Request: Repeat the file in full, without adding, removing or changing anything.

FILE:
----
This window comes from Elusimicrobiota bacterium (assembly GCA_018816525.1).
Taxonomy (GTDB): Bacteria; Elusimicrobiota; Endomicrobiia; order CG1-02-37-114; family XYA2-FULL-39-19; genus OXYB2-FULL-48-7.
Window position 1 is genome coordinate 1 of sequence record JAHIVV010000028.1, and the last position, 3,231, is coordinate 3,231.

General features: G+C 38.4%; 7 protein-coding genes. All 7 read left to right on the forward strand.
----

This window comes from Elusimicrobiota bacterium (assembly GCA_018816525.1).
Taxonomy (GTDB): Bacteria; Elusimicrobiota; Endomicrobiia; order CG1-02-37-114; family XYA2-FULL-39-19; genus OXYB2-FULL-48-7.
Window position 1 is genome coordinate 1 of sequence record JAHIVV010000028.1, and the last position, 3,231, is coordinate 3,231.

General features: G+C 38.4%; 7 protein-coding genes. All 7 read left to right on the forward strand.